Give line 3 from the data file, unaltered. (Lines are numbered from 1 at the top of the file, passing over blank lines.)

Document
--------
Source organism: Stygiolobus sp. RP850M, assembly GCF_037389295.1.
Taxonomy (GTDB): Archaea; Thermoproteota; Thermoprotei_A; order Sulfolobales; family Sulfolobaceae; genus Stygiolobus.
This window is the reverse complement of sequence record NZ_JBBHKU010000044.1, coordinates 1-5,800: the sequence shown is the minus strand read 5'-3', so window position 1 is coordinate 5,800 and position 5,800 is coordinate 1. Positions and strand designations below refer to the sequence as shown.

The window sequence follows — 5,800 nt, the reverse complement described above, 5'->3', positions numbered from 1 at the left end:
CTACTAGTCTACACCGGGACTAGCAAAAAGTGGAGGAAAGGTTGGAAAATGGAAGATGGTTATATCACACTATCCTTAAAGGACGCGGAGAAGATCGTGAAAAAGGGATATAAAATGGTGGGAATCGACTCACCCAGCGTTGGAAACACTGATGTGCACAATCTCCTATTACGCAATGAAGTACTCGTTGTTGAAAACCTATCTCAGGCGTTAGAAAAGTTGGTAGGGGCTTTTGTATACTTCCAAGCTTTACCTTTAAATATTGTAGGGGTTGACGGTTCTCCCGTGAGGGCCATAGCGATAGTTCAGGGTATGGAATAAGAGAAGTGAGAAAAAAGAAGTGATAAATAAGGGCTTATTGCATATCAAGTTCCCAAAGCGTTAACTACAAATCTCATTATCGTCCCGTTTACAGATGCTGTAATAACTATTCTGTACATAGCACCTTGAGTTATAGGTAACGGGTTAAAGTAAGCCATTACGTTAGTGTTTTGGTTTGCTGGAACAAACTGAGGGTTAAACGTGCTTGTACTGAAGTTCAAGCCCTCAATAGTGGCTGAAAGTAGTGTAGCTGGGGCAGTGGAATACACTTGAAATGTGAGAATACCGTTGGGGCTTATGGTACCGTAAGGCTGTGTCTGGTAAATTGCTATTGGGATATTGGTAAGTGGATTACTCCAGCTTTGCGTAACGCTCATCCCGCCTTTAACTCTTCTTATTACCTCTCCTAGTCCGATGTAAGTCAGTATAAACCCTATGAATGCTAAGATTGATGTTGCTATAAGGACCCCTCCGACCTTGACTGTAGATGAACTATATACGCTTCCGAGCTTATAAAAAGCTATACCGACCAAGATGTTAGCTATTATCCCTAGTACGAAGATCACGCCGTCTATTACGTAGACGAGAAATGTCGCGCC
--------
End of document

This window is the reverse complement of sequence record NZ_JBBHKU010000044.1, coordinates 1-5,800: the sequence shown is the minus strand read 5'-3', so window position 1 is coordinate 5,800 and position 5,800 is coordinate 1. Positions and strand designations below refer to the sequence as shown.